3. Post op f/u Minimally invasive procedure was performed and upon entering the chest on the right side between the ribs, he determined that repair was viable rather than replacement. All went well. Addendum The surgeon is leaving Houston to become head of cardio in Miami. I think crackerjack specialists get traded to the highest bidder like a football or baseball player. Thanks for the great input prior to surgery. They did decide to go with mechanical and not pig.
  4. IMHO Avoid corporate medicine at all cost! You are a perfect example of what they do and what their prioriy is. $$$$ Same for your SP. Enjoy your new life in Endo.
  5. For the state of Texas does anyone have a simple one page collaborate template for PA/Dr.? Thanks
  6. TWR

    Life after a lawsuit

    Is "standard of care" a hard and fast protocol or is it dependent on specialty, circumstance, etc.? Until retiring after 32 years and 100,000's primary care patients, I was never sued but more than one night went to sleep wondering if what I did was correct. It is a shame to be in a profession where you can be accused of doing something seemingly correct but a fast talking lawyer with a 40% return on a settlement can twist the reality of what happened into something sounding like you intentionally or were too dumb to get it right. Never mind malpractice with tails, per occurrence etc. The fact is that being sued is a devastating process, period! IMHO
  7. When I graduated in 1986 NYC, pay was $25,000 in FM.
  8. Son of a friend, an adopted 26 y/o dx with aortic valve regurgitation. surgery coming next month. Choice of Pig valve replacement with Coumadin for life or mechanical valve replacement good for 10 years. What would you recommend for an active 26 y/o ??? Thanks
  9. I got my TX license 15 years ago and although a large pain was nothing like KMorg is describing! Why doesn't TAPA address this issue with the board??? It looks like they don't want PA's in TX!! Do the NP's have to jump through hoops like PA's? Who elects or appoints the TX medical board? Is it a paid position?
  10. I graduated in 1986 from CUNY (City University of NY). The experience was wonderful and absolutely prepared me for my 32 year career in Family Medicine. The didactic classes were taught by physicians from Columbia University Medical School and were great teachers and very supportive of our profession. I did all of my 2nd rotations at Harlem hospital and lived there in the nurses dorm for 1 year. The only rotation I did off site was family medicine at an office on Long Island. I wanted to be exposed to as much clinical medicine and surgery as I could. I saw every disease from A to Z and actively participated in all patient care. My decision to do all rotations at Harlem hospital prepared me for my career in Family medicine in medically under served areas where physicians did not want to practice for reasons IMO, included personal safety and the all mighty $$. Me, I loved it. I was treated with respect and I was able to utilize what I had learned. Thank you Harlem Hospital PA program.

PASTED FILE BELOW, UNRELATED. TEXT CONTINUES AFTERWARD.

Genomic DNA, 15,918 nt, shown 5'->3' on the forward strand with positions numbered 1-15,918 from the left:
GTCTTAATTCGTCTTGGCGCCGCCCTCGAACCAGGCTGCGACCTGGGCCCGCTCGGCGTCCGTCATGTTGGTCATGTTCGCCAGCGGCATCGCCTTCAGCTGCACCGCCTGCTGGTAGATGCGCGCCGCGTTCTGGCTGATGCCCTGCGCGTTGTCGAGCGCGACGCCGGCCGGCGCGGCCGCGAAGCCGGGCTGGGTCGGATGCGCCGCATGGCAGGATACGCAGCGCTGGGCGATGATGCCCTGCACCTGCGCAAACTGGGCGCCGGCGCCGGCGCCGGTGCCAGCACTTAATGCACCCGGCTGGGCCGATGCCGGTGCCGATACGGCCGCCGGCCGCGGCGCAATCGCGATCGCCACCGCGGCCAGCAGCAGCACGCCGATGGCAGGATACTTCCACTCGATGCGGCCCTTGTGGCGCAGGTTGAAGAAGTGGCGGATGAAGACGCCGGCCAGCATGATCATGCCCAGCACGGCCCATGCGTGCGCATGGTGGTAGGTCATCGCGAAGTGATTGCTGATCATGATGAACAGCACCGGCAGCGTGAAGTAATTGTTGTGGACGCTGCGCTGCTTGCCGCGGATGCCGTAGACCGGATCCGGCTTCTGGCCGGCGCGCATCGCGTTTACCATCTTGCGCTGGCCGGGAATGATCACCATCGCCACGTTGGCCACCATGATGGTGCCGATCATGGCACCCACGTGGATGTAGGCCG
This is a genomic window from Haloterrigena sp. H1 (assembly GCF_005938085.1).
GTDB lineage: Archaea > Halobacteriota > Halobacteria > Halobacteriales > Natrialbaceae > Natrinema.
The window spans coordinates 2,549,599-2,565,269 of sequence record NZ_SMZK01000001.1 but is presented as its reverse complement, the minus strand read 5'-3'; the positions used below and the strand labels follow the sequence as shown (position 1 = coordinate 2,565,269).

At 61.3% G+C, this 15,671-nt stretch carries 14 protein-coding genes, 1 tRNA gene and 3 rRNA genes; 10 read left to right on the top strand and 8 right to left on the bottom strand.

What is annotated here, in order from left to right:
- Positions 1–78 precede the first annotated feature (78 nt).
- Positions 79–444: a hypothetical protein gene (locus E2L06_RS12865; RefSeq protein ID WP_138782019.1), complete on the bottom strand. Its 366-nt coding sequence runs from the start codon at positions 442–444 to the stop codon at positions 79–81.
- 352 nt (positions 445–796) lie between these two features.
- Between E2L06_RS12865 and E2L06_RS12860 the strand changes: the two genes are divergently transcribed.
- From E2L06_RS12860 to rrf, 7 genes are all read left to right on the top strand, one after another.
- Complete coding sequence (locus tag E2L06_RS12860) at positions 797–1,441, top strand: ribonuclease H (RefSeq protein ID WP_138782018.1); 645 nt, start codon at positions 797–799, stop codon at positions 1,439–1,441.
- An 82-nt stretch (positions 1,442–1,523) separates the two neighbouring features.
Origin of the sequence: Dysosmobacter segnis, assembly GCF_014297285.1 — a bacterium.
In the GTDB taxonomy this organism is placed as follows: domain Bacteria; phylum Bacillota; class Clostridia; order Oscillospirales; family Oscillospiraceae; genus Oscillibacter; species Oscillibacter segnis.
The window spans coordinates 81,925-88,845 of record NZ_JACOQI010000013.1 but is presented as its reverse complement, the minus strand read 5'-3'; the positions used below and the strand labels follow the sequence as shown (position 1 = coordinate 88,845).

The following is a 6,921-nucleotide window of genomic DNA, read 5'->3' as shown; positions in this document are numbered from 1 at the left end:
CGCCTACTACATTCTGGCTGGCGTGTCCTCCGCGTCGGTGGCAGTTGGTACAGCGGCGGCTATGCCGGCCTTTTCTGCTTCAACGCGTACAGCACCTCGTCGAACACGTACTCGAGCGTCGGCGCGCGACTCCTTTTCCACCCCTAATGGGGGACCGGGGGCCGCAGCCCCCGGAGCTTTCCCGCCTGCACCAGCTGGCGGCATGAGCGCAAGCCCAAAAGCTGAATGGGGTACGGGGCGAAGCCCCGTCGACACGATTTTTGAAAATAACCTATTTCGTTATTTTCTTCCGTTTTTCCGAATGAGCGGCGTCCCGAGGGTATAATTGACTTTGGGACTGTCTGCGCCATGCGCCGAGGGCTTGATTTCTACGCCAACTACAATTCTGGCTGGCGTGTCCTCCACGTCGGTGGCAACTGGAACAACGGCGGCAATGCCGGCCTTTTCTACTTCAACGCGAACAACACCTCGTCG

11. Back to the original question. I can no longer recommend being a PA to anyone. Corporate medicine is taking over all of medicine. The CEO of LIJ/NSH made 9 million last year!! HMMM maybe they do know more than those that practice it! There will be plenty of jobs for PA's and you will be told when to turn right or left, up or down. Autonomy will definitely be gone. Even physicians see the handwriting on the wall and who pays for all this nonsense in the end are the patients.My first years of practice in Family medicine in Queens, NY from 1986-2004 were the absolute best years of my life in medicine. I was treated with respect by physicians and 2 hospitals. From 2004-present absolutely down hill on a slow but steady decline (in Houston the past 14 years).
  12. Rev, I would be forever unemployed and blacklisted if I came at any employer they way you suggest. It just isn't realistic in the real world basing my opinion on 32 years experience in FP. As en emploer if some PA came at me with this is what I will and will not do or have done, I would politely get up and hold the door so it didn't hit them where the good lord split him! There are a lot of PA's out there looking for jobs. Just my opinion based on life experiences as an employer in NYC and an employee in Texas.
  13. "Free" is for tuition only. Associated costs like books, eating and a place to sleep are not included so be prepared to kick in an easy $25-$35K a year and no income for 4 years.
  14. TWR

    Narcotics Maximus

    Weezianna, Look in a mirror and picture prison scrubs!! A lot of the above responses are excellent . Start your paper trail today and get the hell out of that job. You might even want to speak to an attorney. How long have you been practicing?